It may be a dangerous, germ-filled world out there, but with your little bottle – Antibacterial Cleaner, you can stroll worry-free through it… or so you may think.
The anti-in antibacterial
The problem about our obsession with killing germs, some scientists and public health advocates warn, is that it may ultimately do us more harm than good. Chief among those skeptics is microbiologist Stuart Levy of Tufts University School of Medicine, president of the Alliance for the Prudent Use of Antibiotics (APUA). Levy’s research has led him to question why “antibacterial ingredients, once successfully used to prevent transmission of disease-causing micro-organisms among patients, particularly in hospitals…are now being added to products used in healthy households. Even though, an added health benefit has not been demonstrated”. That’s happening, Levy says despite several “potential negative consequences” of these products, including weakening the immune system, which could lead to a greater chance of allergies in children, and a possible link to the emergence of antibiotic resistance. The very problem, that is making some diseases, such as methicillin-resistant Staphylococcus aureus, MRSA, so difficult to treat.
Good Old Soap
Plain old soap relied primarily on animal and vegetable fat for its chemistry, and its cleaning power came essentially from its ability to create suds and lather, as the soap molecules formed a thin film around dirt, allowing it to be washed away under running water. Down the drain go not only bacteria but also viruses, such as those that cause the common cold. Compounds like chlorine, alcohol and peroxide (which kill immediately and at random rather than inhibiting the growth of bacteria) were often added to give soap extra cleaning kick. Those products are also commonly found in wet wipes. Adding specifically antibacterial agents seemed a natural next step. Levy and other scientists don’t dispute that these chemicals can kill bacteria, they argue there’s no evidence they do any good. What’s more many illnesses such as flu and the common cold, which prompt people to wipe down telephone handsets and doorknobs, are caused not by bacteria but by viruses and antibacterials can’t slow a virus at all.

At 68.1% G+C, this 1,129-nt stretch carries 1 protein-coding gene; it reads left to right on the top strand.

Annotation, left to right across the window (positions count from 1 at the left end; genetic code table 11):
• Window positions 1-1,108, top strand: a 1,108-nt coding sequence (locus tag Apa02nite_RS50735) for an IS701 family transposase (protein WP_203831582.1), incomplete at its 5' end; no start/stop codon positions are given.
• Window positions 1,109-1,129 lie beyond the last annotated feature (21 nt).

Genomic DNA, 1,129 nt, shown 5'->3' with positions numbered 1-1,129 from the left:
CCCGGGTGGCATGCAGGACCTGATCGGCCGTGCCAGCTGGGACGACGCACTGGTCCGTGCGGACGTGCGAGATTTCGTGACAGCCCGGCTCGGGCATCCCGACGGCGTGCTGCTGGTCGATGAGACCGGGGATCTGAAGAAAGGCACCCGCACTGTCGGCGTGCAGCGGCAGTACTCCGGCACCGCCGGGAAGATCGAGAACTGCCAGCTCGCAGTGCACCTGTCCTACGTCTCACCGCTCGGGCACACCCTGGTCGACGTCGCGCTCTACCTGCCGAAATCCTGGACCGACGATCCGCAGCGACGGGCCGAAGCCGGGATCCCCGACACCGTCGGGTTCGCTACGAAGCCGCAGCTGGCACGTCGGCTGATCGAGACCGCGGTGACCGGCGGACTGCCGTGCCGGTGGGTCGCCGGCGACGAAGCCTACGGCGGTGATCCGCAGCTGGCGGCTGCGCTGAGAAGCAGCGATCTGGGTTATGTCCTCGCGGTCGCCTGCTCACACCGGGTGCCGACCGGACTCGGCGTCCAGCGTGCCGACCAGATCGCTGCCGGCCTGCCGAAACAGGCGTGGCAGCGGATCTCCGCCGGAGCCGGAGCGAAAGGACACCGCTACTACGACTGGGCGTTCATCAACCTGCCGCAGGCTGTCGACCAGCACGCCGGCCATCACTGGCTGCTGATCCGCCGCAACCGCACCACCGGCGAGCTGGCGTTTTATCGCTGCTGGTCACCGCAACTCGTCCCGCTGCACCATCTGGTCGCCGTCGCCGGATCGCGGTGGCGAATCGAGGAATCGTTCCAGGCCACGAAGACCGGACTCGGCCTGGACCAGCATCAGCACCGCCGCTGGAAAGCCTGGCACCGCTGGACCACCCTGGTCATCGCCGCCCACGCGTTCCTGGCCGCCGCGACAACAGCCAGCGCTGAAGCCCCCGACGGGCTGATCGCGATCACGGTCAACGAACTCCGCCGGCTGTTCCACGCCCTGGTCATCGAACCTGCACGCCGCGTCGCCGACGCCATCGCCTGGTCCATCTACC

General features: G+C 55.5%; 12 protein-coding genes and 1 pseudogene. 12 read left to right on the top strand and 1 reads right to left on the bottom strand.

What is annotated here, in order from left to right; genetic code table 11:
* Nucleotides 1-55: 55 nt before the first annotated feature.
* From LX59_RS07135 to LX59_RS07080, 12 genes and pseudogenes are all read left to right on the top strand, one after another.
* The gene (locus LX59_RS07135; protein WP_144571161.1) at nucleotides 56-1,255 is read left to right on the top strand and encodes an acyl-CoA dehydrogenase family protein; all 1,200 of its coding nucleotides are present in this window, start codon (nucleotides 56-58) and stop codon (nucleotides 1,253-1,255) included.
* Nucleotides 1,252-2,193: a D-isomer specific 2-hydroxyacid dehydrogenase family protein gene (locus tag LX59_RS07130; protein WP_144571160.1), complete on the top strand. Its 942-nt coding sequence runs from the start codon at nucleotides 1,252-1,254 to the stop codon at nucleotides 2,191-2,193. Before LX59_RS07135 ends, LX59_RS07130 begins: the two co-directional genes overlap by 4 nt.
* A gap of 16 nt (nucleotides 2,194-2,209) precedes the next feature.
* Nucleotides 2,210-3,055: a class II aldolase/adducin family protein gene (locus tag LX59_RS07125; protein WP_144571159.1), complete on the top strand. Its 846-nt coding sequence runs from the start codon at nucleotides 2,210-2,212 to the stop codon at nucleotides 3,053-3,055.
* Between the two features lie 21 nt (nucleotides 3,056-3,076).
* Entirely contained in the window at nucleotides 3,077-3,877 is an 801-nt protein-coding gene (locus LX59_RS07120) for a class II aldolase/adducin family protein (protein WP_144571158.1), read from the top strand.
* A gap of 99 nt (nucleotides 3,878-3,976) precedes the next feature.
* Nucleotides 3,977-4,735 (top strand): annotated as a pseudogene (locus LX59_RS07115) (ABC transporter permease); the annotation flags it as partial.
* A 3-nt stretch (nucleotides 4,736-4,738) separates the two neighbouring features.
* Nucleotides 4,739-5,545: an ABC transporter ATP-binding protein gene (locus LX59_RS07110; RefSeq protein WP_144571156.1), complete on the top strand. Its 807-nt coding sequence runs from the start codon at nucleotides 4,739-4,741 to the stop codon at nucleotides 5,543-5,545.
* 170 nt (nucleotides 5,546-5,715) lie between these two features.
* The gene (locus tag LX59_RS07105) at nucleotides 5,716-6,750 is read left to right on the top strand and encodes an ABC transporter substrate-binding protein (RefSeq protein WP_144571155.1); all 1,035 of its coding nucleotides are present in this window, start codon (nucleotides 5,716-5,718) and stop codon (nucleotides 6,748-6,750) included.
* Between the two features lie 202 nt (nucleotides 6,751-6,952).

What About Resistance?
While the arguments continue over whether antibacterial soap does any good, there’s a second concern over whether it may actually do harm. “Evidence is accumulating”, Shoham says,” that chemicals used in antimicrobial soaps may be causing bacteria to become more resistant to commonly used antibiotics. Antibacterial products leave residues where they are used. They linger and continue to kill the bacteria, but not effectively or randomly. The naturally stronger bacteria that survived the initial assault develop new defence mechanisms against the chemicals. This selection process gives rise to a new generation that is resistant to the offending compounds. Certain bacteria also develop “cross-resistance”, transferring their new and improved defences to bacteria fighting other types of antibiotics. This is essentially the same scenario as the emergence of drug resistance from the overuse of antibiotic medications.
The Good Go Too
Some bacteria are bad for us, but some are good. The antimicrobial kills both. And when the good bacteria are gone, there’s more room for the bad bacteria to grow, raising our risk of becoming sick. Besides, a germ -free environment may actually weaken our immune system, some critics say.
If you’re worried about MRSA, E. Coli, SARS, influenza or simply the common cold, you know you should wash your hands thoroughly, plain soap and water will do.